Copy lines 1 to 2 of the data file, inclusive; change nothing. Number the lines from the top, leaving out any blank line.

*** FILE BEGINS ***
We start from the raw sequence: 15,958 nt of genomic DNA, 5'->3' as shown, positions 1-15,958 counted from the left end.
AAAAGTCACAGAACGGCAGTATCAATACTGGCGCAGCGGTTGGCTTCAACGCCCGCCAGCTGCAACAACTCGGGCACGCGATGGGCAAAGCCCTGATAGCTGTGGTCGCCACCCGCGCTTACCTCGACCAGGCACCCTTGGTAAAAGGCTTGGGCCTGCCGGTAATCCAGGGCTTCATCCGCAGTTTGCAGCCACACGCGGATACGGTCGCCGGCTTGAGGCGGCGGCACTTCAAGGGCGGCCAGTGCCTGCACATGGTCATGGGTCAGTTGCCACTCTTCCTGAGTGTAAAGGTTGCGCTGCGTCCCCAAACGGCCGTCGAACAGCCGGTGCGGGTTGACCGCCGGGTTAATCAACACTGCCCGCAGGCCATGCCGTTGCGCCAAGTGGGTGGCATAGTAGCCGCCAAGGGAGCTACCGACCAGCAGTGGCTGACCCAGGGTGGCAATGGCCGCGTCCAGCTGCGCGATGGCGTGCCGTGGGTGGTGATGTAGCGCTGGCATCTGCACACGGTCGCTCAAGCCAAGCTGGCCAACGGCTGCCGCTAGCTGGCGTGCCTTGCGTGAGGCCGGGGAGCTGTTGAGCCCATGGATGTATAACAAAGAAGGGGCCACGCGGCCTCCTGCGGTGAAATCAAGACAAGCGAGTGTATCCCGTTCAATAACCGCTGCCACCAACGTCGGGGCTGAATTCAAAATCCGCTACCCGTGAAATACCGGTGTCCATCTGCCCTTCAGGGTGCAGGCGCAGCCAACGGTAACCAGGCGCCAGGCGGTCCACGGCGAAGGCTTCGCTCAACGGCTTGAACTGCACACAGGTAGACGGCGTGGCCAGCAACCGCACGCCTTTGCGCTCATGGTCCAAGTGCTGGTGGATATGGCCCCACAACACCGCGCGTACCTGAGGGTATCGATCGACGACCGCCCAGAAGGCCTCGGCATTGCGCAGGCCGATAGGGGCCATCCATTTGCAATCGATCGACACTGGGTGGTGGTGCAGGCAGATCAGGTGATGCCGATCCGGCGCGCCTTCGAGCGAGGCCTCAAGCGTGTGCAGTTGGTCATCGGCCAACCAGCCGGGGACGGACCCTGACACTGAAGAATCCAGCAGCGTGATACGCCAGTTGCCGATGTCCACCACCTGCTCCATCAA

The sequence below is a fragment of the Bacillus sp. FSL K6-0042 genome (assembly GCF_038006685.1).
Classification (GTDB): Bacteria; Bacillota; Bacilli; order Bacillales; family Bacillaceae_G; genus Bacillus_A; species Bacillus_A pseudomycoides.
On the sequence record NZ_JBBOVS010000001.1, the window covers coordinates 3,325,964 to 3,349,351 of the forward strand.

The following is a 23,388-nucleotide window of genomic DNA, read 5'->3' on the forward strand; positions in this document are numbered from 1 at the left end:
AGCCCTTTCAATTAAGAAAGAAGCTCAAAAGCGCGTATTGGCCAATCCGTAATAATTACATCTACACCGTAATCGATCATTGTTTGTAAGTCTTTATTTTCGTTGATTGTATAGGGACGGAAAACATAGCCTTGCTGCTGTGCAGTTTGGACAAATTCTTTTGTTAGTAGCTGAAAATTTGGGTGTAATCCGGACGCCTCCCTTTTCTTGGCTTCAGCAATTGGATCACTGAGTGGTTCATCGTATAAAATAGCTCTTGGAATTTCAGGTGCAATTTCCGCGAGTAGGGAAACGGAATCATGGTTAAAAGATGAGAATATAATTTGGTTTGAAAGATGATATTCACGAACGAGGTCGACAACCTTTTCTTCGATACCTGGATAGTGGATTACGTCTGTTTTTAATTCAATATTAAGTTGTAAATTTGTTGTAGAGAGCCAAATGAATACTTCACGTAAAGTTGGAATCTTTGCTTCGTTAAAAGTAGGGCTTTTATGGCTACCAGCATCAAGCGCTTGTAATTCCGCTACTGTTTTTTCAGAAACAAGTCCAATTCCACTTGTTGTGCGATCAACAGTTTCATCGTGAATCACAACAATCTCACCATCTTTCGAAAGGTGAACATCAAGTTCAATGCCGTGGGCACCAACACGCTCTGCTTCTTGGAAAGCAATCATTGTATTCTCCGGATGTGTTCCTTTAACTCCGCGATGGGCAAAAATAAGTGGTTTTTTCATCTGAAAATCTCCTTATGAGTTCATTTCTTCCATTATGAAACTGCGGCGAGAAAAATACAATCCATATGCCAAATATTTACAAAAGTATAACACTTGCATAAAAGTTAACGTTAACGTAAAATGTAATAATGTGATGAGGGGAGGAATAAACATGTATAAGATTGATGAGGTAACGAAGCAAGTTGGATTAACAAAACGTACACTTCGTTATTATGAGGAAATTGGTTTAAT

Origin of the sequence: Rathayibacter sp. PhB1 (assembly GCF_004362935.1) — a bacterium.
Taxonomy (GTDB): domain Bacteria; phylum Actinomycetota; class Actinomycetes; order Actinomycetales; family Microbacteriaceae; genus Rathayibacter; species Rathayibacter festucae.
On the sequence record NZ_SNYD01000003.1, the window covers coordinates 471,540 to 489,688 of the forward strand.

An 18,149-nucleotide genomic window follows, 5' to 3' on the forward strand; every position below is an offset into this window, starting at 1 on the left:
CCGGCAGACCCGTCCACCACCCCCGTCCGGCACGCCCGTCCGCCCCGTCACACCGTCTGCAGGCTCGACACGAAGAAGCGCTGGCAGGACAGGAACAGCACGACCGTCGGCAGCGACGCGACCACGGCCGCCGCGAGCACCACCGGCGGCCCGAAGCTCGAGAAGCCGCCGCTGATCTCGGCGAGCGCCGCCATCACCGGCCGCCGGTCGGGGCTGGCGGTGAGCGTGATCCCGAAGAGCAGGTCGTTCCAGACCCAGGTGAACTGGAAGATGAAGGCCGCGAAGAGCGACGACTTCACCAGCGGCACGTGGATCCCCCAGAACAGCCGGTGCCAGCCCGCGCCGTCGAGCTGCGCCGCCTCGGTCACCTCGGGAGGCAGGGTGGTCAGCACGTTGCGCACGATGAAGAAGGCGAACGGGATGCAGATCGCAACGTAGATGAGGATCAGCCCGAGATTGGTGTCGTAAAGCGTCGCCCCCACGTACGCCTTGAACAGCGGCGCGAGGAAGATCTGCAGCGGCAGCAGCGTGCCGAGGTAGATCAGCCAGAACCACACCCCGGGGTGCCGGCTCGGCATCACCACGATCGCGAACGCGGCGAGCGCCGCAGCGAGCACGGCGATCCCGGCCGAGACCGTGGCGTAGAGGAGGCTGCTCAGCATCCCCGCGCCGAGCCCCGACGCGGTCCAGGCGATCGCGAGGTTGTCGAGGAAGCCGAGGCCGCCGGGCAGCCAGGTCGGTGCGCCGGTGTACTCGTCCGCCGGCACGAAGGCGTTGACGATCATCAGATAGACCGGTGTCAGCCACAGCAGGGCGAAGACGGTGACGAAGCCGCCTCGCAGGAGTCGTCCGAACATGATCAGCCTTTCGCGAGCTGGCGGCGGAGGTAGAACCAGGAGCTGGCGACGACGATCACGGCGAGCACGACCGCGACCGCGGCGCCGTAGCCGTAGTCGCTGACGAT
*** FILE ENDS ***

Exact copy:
We start from the raw sequence: 15,958 nt of genomic DNA, 5'->3' as shown, positions 1-15,958 counted from the left end.
AAAAGTCACAGAACGGCAGTATCAATACTGGCGCAGCGGTTGGCTTCAACGCCCGCCAGCTGCAACAACTCGGGCACGCGATGGGCAAAGCCCTGATAGCTGTGGTCGCCACCCGCGCTTACCTCGACCAGGCACCCTTGGTAAAAGGCTTGGGCCTGCCGGTAATCCAGGGCTTCATCCGCAGTTTGCAGCCACACGCGGATACGGTCGCCGGCTTGAGGCGGCGGCACTTCAAGGGCGGCCAGTGCCTGCACATGGTCATGGGTCAGTTGCCACTCTTCCTGAGTGTAAAGGTTGCGCTGCGTCCCCAAACGGCCGTCGAACAGCCGGTGCGGGTTGACCGCCGGGTTAATCAACACTGCCCGCAGGCCATGCCGTTGCGCCAAGTGGGTGGCATAGTAGCCGCCAAGGGAGCTACCGACCAGCAGTGGCTGACCCAGGGTGGCAATGGCCGCGTCCAGCTGCGCGATGGCGTGCCGTGGGTGGTGATGTAGCGCTGGCATCTGCACACGGTCGCTCAAGCCAAGCTGGCCAACGGCTGCCGCTAGCTGGCGTGCCTTGCGTGAGGCCGGGGAGCTGTTGAGCCCATGGATGTATAACAAAGAAGGGGCCACGCGGCCTCCTGCGGTGAAATCAAGACAAGCGAGTGTATCCCGTTCAATAACCGCTGCCACCAACGTCGGGGCTGAATTCAAAATCCGCTACCCGTGAAATACCGGTGTCCATCTGCCCTTCAGGGTGCAGGCGCAGCCAACGGTAACCAGGCGCCAGGCGGTCCACGGCGAAGGCTTCGCTCAACGGCTTGAACTGCACACAGGTAGACGGCGTGGCCAGCAACCGCACGCCTTTGCGCTCATGGTCCAAGTGCTGGTGGATATGGCCCCACAACACCGCGCGTACCTGAGGGTATCGATCGACGACCGCCCAGAAGGCCTCGGCATTGCGCAGGCCGATAGGGGCCATCCATTTGCAATCGATCGACACTGGGTGGTGGTGCAGGCAGATCAGGTGATGCCGATCCGGCGCGCCTTCGAGCGAGGCCTCAAGCGTGTGCAGTTGGTCATCGGCCAACCAGCCGGGGACGGACCCTGACACTGAAGAATCCAGCAGCGTGATACGCCAGTTGCCGATGTCCACCACCTGCTCCATCAA